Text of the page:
Destination Friday: Cambridge

March 21, 2008 at 11:46 am 1 comment

Cambridge, long an important university town in England, has inspired the likes of Darwin, Newton, Steven Hawking, and many of the Monty Python gang.  It’s a gorgeous little town steeped in history and tradition.  I really enjoyed my visit back in 2001, so it’s my pick for this Destination Friday. 


Images from Wikipedia & Fitzbillies.

Getting There
This is, yet again, an easy day trip from London.  You might also consider visiting en route from London to points north or vice versa.  Trains (National Rail and First Capital Connect) run every 30 minutes from London’s King’s Cross and Liverpool Street stations (45 minute/1 hr 14 minute ride, from £14 one way).  National Express offers coach service (2+ hours, from £5 one way).

Some tour companies, like Evan Evans (£69pp), offer day trips from London in combination with Oxford – a busy day, but not a terrible way to see both if you’re short on time.

What to See/Do
How: Again, I’d recommend a guided walking tour – let your guide do all the work of explaining the history of the place (e.g., that the university opened in 1209) and making sure you see the top sites.  VisitCambridge offers a 2 hour walking tour combined with a 45 minute punt tour for just £20.  They have some other options as well, including Friday night ghost tours.  If you’d rather go at your own speed and DIY, check out TouristTracks’ offerings (download an MP3 containing 2 guided walks).  Punting is still recommended though!  You might also consider a ride on the City Sightseeing bus; it’s one of those hop-on, hop-off deals.

The university:  Colleges are open to the public at limited times, and the most popular ones chage admission.  Make sure you’re not visiting during exams, else you’ll be disappointed.  King’s College is one of the most popular to visit and has one of the top choirs in the country (£4.50).  Climb to the top of the Great St. Mary’s church for great views of the King’s College Chapel.  Other famous colleges include Queens’, Trinity, and St. Johns.

The Backs are gardens behind Clare, Trinity, and St. Johns.  It’s a nice place to walk along the river.

On some days, you can visit the All Saints Garden Art & Craft Market.  Local artisans create stained glass, jewelry, pottery, and more.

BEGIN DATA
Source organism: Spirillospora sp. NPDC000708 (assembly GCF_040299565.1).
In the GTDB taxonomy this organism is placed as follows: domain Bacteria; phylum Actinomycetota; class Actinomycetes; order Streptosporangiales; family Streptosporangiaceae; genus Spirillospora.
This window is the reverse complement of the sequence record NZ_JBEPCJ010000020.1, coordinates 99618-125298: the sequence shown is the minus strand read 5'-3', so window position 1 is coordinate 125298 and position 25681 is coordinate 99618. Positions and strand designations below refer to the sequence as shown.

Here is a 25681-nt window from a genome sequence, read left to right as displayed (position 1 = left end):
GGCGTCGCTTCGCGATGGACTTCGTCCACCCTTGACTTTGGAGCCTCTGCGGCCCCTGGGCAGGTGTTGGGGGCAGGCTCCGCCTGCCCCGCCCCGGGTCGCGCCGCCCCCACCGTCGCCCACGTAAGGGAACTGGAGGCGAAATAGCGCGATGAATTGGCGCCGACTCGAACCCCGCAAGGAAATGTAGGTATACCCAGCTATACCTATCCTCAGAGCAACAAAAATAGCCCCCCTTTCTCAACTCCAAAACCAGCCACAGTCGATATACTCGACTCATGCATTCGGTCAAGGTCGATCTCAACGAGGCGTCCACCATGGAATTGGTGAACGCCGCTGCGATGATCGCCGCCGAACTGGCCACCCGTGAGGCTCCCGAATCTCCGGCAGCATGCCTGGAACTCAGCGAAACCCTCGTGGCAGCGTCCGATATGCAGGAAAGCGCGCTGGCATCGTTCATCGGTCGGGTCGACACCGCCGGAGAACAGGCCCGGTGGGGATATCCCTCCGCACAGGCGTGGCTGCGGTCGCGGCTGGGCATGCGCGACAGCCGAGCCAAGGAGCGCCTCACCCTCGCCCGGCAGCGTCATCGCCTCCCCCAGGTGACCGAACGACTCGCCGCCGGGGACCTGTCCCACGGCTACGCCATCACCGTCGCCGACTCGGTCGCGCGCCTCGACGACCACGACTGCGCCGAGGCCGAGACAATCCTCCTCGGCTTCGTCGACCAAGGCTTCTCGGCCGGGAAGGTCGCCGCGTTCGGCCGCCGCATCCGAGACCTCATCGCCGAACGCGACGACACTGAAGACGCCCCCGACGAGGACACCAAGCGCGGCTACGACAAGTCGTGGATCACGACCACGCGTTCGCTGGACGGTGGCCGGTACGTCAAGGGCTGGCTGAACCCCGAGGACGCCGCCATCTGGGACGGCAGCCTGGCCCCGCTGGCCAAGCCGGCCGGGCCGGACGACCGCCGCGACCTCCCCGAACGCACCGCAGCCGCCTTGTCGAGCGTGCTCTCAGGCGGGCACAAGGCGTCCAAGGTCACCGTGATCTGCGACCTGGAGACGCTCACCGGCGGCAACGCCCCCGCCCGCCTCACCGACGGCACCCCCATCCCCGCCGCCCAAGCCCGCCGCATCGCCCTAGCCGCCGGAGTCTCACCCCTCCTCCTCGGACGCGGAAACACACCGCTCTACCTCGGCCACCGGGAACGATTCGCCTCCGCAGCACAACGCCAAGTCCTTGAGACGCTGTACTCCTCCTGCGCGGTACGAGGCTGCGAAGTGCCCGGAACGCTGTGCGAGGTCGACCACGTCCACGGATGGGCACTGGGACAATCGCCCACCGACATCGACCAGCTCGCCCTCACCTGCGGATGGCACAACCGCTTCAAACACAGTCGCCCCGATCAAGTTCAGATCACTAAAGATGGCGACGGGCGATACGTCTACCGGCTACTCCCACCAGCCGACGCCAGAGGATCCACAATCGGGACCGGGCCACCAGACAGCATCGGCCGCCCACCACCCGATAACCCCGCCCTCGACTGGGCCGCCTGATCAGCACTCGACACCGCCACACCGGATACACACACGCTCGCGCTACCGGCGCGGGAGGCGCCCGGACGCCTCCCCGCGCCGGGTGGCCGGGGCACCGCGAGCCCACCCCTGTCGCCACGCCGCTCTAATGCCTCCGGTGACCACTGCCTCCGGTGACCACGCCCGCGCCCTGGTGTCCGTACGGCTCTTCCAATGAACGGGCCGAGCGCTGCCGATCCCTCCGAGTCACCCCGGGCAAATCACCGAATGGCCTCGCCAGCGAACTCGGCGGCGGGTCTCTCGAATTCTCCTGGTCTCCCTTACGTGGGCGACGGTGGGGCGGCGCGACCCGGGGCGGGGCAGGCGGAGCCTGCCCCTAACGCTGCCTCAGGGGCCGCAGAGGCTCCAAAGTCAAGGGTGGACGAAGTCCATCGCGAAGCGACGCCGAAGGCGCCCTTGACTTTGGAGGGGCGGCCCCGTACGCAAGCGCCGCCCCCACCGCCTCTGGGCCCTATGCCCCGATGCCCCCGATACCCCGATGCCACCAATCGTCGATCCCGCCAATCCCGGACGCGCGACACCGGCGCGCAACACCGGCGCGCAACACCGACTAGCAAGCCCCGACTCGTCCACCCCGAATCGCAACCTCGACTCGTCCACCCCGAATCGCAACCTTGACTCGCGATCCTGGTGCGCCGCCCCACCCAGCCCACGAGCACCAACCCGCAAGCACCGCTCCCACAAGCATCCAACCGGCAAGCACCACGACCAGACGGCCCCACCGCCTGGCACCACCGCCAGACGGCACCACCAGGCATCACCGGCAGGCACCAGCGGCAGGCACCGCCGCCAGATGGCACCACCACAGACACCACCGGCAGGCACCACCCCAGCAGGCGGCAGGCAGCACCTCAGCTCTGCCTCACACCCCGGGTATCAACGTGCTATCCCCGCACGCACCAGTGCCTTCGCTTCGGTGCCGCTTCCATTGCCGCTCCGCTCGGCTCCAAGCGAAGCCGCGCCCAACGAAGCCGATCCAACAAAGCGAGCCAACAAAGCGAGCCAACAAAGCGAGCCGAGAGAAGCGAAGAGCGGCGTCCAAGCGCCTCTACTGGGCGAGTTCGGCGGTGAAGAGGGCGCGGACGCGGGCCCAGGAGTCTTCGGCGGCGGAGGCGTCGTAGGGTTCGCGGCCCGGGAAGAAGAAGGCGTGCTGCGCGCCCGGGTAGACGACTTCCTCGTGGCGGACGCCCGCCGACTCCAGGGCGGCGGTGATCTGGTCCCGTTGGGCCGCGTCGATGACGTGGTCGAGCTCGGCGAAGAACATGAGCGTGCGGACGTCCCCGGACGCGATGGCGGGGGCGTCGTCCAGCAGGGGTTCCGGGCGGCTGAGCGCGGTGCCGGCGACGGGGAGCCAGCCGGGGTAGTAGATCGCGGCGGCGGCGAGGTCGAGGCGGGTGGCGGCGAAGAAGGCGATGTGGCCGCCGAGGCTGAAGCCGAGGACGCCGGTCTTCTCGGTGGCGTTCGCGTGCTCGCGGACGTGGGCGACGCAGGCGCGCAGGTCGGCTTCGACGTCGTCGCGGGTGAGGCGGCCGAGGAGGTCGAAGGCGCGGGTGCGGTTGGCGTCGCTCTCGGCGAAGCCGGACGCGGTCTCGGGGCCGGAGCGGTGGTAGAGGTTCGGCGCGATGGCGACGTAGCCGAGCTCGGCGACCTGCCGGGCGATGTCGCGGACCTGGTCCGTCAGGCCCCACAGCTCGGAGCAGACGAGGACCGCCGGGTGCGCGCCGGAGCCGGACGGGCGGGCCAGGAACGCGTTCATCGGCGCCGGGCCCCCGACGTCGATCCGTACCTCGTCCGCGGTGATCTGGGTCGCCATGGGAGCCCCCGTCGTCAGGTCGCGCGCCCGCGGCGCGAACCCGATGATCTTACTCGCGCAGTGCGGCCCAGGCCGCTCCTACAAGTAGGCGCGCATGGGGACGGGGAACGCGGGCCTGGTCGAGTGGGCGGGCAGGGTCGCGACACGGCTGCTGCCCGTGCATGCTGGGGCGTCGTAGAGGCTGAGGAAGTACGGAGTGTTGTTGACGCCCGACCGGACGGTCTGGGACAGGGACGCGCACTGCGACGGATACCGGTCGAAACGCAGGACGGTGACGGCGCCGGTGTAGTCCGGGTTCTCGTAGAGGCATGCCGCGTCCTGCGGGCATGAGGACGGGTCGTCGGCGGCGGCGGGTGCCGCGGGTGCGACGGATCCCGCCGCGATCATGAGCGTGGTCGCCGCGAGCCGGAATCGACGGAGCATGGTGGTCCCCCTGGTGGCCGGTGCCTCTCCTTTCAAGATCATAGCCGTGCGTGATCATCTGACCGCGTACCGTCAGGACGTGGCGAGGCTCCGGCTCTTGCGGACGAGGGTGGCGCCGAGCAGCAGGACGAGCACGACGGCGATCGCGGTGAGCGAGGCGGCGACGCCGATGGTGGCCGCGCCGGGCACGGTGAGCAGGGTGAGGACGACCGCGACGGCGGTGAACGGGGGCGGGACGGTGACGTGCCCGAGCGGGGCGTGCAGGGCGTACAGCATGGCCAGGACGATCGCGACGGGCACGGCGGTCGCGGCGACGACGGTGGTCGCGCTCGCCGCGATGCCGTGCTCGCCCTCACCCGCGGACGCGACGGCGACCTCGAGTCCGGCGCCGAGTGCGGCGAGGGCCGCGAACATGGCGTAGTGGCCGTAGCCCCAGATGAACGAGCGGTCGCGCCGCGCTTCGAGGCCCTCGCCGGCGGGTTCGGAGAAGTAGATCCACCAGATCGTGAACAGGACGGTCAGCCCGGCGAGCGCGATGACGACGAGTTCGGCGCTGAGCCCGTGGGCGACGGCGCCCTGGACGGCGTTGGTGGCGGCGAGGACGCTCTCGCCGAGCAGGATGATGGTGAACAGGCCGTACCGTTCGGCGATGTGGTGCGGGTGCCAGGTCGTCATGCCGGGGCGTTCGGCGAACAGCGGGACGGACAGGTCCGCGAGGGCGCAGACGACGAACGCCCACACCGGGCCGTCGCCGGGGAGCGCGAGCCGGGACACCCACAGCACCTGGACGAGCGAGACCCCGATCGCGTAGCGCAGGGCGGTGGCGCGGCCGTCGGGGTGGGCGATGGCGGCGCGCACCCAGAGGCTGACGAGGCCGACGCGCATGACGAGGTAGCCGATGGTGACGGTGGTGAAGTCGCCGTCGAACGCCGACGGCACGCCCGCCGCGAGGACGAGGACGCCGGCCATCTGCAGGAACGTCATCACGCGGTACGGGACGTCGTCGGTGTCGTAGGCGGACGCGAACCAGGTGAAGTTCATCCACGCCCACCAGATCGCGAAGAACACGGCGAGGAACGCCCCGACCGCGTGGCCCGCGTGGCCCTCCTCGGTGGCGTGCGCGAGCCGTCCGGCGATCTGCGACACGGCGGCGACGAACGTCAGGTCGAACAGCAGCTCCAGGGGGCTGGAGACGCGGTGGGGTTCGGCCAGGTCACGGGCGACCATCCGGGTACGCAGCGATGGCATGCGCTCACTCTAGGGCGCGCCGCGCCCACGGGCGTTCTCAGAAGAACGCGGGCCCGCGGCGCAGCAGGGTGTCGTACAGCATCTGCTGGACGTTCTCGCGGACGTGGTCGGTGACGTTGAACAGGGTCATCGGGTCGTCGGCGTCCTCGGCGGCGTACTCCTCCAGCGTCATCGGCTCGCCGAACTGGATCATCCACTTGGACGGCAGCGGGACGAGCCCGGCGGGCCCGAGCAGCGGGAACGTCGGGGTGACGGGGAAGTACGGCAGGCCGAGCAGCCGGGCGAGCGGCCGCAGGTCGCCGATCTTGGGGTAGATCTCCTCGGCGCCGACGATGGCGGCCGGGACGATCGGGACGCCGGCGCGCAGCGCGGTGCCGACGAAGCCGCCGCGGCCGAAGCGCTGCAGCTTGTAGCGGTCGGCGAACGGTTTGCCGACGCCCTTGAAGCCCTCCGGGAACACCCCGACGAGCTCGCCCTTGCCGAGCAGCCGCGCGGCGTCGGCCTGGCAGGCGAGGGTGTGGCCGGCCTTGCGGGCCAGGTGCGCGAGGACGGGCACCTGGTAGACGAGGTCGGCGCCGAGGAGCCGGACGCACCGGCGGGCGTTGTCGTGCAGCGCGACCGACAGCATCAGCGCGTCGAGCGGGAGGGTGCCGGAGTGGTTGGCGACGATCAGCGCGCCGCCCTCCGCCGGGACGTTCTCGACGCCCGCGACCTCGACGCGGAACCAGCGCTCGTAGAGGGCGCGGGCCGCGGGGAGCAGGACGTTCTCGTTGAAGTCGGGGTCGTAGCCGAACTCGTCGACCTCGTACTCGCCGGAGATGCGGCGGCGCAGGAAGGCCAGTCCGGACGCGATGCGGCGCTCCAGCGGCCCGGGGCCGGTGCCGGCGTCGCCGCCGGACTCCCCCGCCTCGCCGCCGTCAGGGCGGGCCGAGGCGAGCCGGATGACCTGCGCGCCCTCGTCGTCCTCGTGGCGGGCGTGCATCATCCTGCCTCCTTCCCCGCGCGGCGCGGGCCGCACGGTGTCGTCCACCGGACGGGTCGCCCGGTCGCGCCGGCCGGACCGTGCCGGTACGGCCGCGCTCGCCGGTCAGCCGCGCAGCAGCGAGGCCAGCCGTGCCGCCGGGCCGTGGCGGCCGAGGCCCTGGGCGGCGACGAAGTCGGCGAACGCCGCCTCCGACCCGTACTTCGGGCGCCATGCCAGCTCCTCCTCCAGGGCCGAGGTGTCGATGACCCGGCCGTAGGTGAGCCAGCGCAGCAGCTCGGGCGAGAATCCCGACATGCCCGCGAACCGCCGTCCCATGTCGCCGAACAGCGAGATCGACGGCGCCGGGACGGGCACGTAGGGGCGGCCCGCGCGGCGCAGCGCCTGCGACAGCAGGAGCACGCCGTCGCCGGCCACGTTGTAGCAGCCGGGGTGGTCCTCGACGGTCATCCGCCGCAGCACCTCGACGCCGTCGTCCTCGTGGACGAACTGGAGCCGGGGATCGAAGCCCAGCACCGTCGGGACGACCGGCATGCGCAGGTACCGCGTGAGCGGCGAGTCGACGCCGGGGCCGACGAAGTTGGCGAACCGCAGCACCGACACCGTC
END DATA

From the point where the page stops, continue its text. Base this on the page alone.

Ede & Ravenscroft is a robe shop that opened in 1689.  They make robes for the coronation ceremonies of British kings and queens.

The Fitzwilliam Museum is a good place to see art from around the world.  The collection includes masterpieces by Titian, Rubens, Van Dyck, Canaletto, Hogarth, Gainsborough, Constable, Monet, Degas, Renoir, Cézanne and Picasso and some 20th century art.  The neo-classical building itself is an interesting thing to see as well.

Kettle’s Yard is a fun museum to visit if only for the entry experience – you have to pull a rope to ring the bell to be let in!  Check out their website to see what’s on.

There are two bridges that are especially worth seeing – the Mathematical Bridge and the Bridge of Sighs.  Oh, did you think this was in Venice?  Cambridge has one too!  Cambridge’s Bridge of Sighs is named after the one in Venice and is also a covered bridge.

Where to Eat
If you have a sweet tooth, head for Fitzbillies, serving Chelsea buns and cakes since 1922.  For other suggestions for places to eat (and where to stay), check out WikiTravel.


Entry filed under: CenturyClub, Destinations, Europe, UK.

NTR: A sweet lion TTT: Travel toothbrush

1 Comment Add your own

  • 1. Honeymoon in London — Elizabeth Anne Designs  |  May 13, 2008 at 2:17 pm

    […] out Feisty Tourist’s blog for more amazing tips on destinations such as Cambridge, Oxford, Warwick Castle, Leeds Castle, Windsor, Stonehenge, and Salisbury, Brighton, Greenwich, and […]


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